Information on patients' preferences is essential to guide the development of more efficient genomic counseling service delivery models. We examined patient preferences in the context of use of a post-test genomic counseling framework on patients (n = 44) with chronic disease receiving online test reports for eight different diseases and one drug-response result. We also explored patients' disease risk awareness, recall of test report information, and confidence in knowing what to do with their test results. Prior to the post-test genomic counseling session, all participants viewed at least one test report; 81.6% of available test reports were reviewed in total. Participants requested more phone (36) than in-person counseling sessions (8), and phone sessions were shorter (mean 29.1 min; range 12⁻75 min) than in-person sessions (mean 52.8 min; range 23⁻85 min). A total of 182 test reports were discussed over the course of 44 counseling sessions (mean 4.13, range 1⁻9). Thirty-six (81.8%) participants requested assessment for additional medical/family history concerns. In exploring patient experiences of disease risk awareness and recall, no significant differences were identified in comparison to those of participants (n = 199) that had received in-person post-test genomic counseling in a parent study randomized controlled trial (RCT). In summary, a novel post-test genomic counseling framework allowed for a tailored approach to counseling based on the participants' predetermined choices.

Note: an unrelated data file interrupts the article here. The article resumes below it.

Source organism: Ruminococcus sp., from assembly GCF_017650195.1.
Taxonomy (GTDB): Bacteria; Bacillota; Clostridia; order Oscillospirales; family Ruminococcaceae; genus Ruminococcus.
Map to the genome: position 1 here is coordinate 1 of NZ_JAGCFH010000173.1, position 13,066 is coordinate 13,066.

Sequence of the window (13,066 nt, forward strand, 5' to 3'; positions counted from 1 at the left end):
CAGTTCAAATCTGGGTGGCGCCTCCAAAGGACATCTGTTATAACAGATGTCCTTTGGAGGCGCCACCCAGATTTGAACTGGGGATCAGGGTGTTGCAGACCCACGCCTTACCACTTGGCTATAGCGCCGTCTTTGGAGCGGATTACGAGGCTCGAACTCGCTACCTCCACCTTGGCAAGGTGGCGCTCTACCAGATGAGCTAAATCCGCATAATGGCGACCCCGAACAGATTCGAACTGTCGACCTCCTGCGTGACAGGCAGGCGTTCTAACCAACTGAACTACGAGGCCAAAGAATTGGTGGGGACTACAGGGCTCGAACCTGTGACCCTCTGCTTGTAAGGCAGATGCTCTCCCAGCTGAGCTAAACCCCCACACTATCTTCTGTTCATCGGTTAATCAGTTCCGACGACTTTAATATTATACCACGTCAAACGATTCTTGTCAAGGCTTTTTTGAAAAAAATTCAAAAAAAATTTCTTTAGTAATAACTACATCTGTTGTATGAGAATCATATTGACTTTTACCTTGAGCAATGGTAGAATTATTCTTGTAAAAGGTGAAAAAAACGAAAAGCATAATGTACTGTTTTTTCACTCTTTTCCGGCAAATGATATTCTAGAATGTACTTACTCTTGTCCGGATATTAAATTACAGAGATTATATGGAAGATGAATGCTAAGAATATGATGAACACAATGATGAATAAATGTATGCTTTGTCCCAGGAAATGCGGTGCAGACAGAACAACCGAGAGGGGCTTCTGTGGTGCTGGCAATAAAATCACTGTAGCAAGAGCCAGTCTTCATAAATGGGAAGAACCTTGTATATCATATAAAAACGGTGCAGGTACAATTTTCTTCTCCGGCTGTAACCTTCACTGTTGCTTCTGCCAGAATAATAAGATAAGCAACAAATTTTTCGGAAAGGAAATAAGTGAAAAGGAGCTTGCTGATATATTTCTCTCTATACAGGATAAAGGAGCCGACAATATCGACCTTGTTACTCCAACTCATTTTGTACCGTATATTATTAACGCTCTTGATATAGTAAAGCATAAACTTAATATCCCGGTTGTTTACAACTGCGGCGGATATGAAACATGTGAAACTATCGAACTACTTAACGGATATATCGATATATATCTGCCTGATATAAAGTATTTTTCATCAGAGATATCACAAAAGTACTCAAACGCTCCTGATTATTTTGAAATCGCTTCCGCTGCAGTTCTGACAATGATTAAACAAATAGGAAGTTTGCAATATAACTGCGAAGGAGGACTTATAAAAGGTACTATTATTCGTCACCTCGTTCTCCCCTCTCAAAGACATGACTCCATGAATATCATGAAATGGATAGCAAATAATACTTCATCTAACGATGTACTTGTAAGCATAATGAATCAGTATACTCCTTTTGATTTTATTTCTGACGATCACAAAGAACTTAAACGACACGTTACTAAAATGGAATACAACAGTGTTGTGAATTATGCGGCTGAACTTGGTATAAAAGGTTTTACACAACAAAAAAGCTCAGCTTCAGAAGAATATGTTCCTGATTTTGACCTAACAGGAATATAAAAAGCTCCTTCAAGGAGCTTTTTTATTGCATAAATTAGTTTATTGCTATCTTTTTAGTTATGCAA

Keywords: counseling; genetic; genomic; in-person; recall; risk awareness; service delivery; telegenetic; telephone.